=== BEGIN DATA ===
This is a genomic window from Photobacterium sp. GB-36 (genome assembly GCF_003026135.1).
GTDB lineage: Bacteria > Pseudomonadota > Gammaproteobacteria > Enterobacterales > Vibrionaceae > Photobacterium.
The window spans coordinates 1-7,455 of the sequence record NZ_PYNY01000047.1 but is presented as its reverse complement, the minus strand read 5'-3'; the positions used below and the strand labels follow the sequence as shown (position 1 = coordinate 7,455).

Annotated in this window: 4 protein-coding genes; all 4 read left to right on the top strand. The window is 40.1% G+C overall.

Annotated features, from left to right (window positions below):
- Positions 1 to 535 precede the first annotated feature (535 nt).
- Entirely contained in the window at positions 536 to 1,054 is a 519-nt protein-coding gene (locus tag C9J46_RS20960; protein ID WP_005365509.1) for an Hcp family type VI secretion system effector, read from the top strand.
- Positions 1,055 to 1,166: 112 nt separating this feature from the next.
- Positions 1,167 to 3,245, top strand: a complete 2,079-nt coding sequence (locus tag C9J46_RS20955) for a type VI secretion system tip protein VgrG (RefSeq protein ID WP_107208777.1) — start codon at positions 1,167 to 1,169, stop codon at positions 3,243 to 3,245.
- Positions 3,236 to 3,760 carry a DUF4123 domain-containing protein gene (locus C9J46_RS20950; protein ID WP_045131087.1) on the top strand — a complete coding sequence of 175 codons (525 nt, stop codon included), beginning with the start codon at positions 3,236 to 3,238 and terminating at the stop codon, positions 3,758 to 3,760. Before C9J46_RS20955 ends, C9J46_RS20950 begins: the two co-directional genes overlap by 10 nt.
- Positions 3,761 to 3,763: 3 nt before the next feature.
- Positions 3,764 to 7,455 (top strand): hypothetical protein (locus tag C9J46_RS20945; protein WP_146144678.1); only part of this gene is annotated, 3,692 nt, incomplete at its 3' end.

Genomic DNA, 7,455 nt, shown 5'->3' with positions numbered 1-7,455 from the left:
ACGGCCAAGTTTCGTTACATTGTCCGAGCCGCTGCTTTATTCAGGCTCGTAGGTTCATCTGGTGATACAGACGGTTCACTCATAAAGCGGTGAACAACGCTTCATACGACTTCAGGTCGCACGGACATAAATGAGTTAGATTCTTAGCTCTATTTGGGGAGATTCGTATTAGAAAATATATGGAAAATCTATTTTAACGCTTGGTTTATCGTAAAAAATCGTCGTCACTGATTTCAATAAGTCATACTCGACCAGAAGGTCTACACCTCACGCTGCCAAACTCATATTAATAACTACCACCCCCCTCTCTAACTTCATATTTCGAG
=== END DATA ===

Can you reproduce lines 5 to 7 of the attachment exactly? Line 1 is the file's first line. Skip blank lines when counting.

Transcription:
Annotated features, from left to right (window positions below):
- Positions 1 to 535 precede the first annotated feature (535 nt).
- Entirely contained in the window at positions 536 to 1,054 is a 519-nt protein-coding gene (locus tag C9J46_RS20960; protein ID WP_005365509.1) for an Hcp family type VI secretion system effector, read from the top strand.